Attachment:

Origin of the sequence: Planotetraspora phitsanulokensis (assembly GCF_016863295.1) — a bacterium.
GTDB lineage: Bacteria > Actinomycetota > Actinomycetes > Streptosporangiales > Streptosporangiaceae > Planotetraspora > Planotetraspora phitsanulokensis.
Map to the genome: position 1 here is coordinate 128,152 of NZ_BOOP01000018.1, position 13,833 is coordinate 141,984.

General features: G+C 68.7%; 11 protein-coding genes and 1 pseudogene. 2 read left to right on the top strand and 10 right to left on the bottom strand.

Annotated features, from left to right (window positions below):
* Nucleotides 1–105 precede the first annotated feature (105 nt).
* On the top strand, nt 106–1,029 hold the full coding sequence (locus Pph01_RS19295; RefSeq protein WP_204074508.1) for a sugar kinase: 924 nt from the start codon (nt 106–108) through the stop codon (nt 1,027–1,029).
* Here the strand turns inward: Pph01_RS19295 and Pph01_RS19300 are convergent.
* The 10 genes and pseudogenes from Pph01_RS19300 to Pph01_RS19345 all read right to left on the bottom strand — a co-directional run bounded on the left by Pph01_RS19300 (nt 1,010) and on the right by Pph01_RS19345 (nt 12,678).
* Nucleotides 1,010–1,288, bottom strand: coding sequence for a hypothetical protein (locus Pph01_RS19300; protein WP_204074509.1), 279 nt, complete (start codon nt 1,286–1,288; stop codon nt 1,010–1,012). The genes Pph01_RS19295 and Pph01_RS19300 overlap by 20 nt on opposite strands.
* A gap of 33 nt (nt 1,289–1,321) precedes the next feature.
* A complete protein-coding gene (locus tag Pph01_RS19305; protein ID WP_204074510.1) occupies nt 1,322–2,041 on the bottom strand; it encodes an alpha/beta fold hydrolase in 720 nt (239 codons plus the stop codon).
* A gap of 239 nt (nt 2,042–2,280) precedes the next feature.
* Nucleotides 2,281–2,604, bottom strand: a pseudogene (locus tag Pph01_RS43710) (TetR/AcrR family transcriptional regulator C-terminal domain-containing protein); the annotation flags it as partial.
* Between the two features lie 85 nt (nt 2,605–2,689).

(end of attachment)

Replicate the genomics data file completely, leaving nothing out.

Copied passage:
Origin of the sequence: Planotetraspora phitsanulokensis (assembly GCF_016863295.1) — a bacterium.
GTDB lineage: Bacteria > Actinomycetota > Actinomycetes > Streptosporangiales > Streptosporangiaceae > Planotetraspora > Planotetraspora phitsanulokensis.
Map to the genome: position 1 here is coordinate 128,152 of NZ_BOOP01000018.1, position 13,833 is coordinate 141,984.

General features: G+C 68.7%; 11 protein-coding genes and 1 pseudogene. 2 read left to right on the top strand and 10 right to left on the bottom strand.

Annotated features, from left to right (window positions below):
* Nucleotides 1–105 precede the first annotated feature (105 nt).
* On the top strand, nt 106–1,029 hold the full coding sequence (locus Pph01_RS19295; RefSeq protein WP_204074508.1) for a sugar kinase: 924 nt from the start codon (nt 106–108) through the stop codon (nt 1,027–1,029).
* Here the strand turns inward: Pph01_RS19295 and Pph01_RS19300 are convergent.
* The 10 genes and pseudogenes from Pph01_RS19300 to Pph01_RS19345 all read right to left on the bottom strand — a co-directional run bounded on the left by Pph01_RS19300 (nt 1,010) and on the right by Pph01_RS19345 (nt 12,678).
* Nucleotides 1,010–1,288, bottom strand: coding sequence for a hypothetical protein (locus Pph01_RS19300; protein WP_204074509.1), 279 nt, complete (start codon nt 1,286–1,288; stop codon nt 1,010–1,012). The genes Pph01_RS19295 and Pph01_RS19300 overlap by 20 nt on opposite strands.
* A gap of 33 nt (nt 1,289–1,321) precedes the next feature.
* A complete protein-coding gene (locus tag Pph01_RS19305; protein ID WP_204074510.1) occupies nt 1,322–2,041 on the bottom strand; it encodes an alpha/beta fold hydrolase in 720 nt (239 codons plus the stop codon).
* A gap of 239 nt (nt 2,042–2,280) precedes the next feature.
* Nucleotides 2,281–2,604, bottom strand: a pseudogene (locus tag Pph01_RS43710) (TetR/AcrR family transcriptional regulator C-terminal domain-containing protein); the annotation flags it as partial.
* Between the two features lie 85 nt (nt 2,605–2,689).